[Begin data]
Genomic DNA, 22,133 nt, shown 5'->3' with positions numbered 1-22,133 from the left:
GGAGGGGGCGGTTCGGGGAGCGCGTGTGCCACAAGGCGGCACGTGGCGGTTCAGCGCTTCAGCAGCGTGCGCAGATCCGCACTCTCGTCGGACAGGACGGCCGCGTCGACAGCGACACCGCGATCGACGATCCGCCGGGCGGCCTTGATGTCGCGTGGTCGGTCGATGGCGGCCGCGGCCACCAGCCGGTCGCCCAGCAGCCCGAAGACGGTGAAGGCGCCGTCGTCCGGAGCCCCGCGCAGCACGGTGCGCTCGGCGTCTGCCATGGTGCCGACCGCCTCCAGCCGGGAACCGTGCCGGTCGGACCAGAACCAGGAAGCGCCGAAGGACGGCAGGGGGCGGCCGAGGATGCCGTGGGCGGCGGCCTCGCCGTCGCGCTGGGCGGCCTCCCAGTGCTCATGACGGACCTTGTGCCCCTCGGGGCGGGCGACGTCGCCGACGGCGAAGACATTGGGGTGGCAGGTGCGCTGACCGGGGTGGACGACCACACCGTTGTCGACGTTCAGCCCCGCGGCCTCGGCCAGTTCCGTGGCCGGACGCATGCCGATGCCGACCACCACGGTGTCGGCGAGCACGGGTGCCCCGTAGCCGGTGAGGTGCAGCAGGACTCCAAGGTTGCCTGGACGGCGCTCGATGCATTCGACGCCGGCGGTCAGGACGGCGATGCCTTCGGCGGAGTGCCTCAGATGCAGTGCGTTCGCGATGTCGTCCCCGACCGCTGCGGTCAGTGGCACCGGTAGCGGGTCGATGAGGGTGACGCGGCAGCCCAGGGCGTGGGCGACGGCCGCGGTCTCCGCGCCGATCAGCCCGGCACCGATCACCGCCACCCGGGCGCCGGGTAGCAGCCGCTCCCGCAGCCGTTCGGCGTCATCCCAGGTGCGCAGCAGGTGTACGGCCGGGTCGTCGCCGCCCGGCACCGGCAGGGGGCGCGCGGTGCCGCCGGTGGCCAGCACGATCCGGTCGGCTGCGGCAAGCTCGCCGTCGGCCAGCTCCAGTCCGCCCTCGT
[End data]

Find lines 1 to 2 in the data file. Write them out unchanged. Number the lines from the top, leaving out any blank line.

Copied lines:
Genomic DNA, 22,133 nt, shown 5'->3' with positions numbered 1-22,133 from the left:
GGAGGGGGCGGTTCGGGGAGCGCGTGTGCCACAAGGCGGCACGTGGCGGTTCAGCGCTTCAGCAGCGTGCGCAGATCCGCACTCTCGTCGGACAGGACGGCCGCGTCGACAGCGACACCGCGATCGACGATCCGCCGGGCGGCCTTGATGTCGCGTGGTCGGTCGATGGCGGCCGCGGCCACCAGCCGGTCGCCCAGCAGCCCGAAGACGGTGAAGGCGCCGTCGTCCGGAGCCCCGCGCAGCACGGTGCGCTCGGCGTCTGCCATGGTGCCGACCGCCTCCAGCCGGGAACCGTGCCGGTCGGACCAGAACCAGGAAGCGCCGAAGGACGGCAGGGGGCGGCCGAGGATGCCGTGGGCGGCGGCCTCGCCGTCGCGCTGGGCGGCCTCCCAGTGCTCATGACGGACCTTGTGCCCCTCGGGGCGGGCGACGTCGCCGACGGCGAAGACATTGGGGTGGCAGGTGCGCTGACCGGGGTGGACGACCACACCGTTGTCGACGTTCAGCCCCGCGGCCTCGGCCAGTTCCGTGGCCGGACGCATGCCGATGCCGACCACCACGGTGTCGGCGAGCACGGGTGCCCCGTAGCCGGTGAGGTGCAGCAGGACTCCAAGGTTGCCTGGACGGCGCTCGATGCATTCGACGCCGGCGGTCAGGACGGCGATGCCTTCGGCGGAGTGCCTCAGATGCAGTGCGTTCGCGATGTCGTCCCCGACCGCTGCGGTCAGTGGCACCGGTAGCGGGTCGATGAGGGTGACGCGGCAGCCCAGGGCGTGGGCGACGGCCGCGGTCTCCGCGCCGATCAGCCCGGCACCGATCACCGCCACCCGGGCGCCGGGTAGCAGCCGCTCCCGCAGCCGTTCGGCGTCATCCCAGGTGCGCAGCAGGTGTACGGCCGGGTCGTCGCCGCCCGGCACCGGCAGGGGGCGCGCGGTGCCGCCGGTGGCCAGCACGATCCGGTCGGCTGCGGCAAGCTCGCCGTCGGCCAGCTCCAGTCCGCCCTCGT